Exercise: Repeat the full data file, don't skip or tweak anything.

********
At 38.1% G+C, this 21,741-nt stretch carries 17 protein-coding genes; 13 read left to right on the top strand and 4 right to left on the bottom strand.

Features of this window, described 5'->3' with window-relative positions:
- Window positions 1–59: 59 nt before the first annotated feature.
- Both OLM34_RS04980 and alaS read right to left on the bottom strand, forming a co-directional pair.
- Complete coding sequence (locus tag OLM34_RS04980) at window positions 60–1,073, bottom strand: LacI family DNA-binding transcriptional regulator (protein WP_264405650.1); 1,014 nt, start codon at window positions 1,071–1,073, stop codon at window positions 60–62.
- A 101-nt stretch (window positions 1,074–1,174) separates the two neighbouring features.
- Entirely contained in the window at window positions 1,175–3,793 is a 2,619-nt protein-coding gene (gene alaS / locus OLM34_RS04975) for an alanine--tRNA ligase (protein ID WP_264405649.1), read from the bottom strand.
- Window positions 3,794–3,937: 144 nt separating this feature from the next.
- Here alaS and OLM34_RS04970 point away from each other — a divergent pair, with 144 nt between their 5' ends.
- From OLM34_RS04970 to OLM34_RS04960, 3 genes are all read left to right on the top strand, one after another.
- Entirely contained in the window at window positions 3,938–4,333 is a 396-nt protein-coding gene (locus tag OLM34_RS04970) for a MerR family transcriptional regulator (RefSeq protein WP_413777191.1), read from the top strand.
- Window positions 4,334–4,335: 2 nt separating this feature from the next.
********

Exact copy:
At 38.1% G+C, this 21,741-nt stretch carries 17 protein-coding genes; 13 read left to right on the top strand and 4 right to left on the bottom strand.

Features of this window, described 5'->3' with window-relative positions:
- Window positions 1–59: 59 nt before the first annotated feature.
- Both OLM34_RS04980 and alaS read right to left on the bottom strand, forming a co-directional pair.
- Complete coding sequence (locus tag OLM34_RS04980) at window positions 60–1,073, bottom strand: LacI family DNA-binding transcriptional regulator (protein WP_264405650.1); 1,014 nt, start codon at window positions 1,071–1,073, stop codon at window positions 60–62.
- A 101-nt stretch (window positions 1,074–1,174) separates the two neighbouring features.
- Entirely contained in the window at window positions 1,175–3,793 is a 2,619-nt protein-coding gene (gene alaS / locus OLM34_RS04975) for an alanine--tRNA ligase (protein ID WP_264405649.1), read from the bottom strand.
- Window positions 3,794–3,937: 144 nt separating this feature from the next.
- Here alaS and OLM34_RS04970 point away from each other — a divergent pair, with 144 nt between their 5' ends.
- From OLM34_RS04970 to OLM34_RS04960, 3 genes are all read left to right on the top strand, one after another.
- Entirely contained in the window at window positions 3,938–4,333 is a 396-nt protein-coding gene (locus tag OLM34_RS04970) for a MerR family transcriptional regulator (RefSeq protein WP_413777191.1), read from the top strand.
- Window positions 4,334–4,335: 2 nt separating this feature from the next.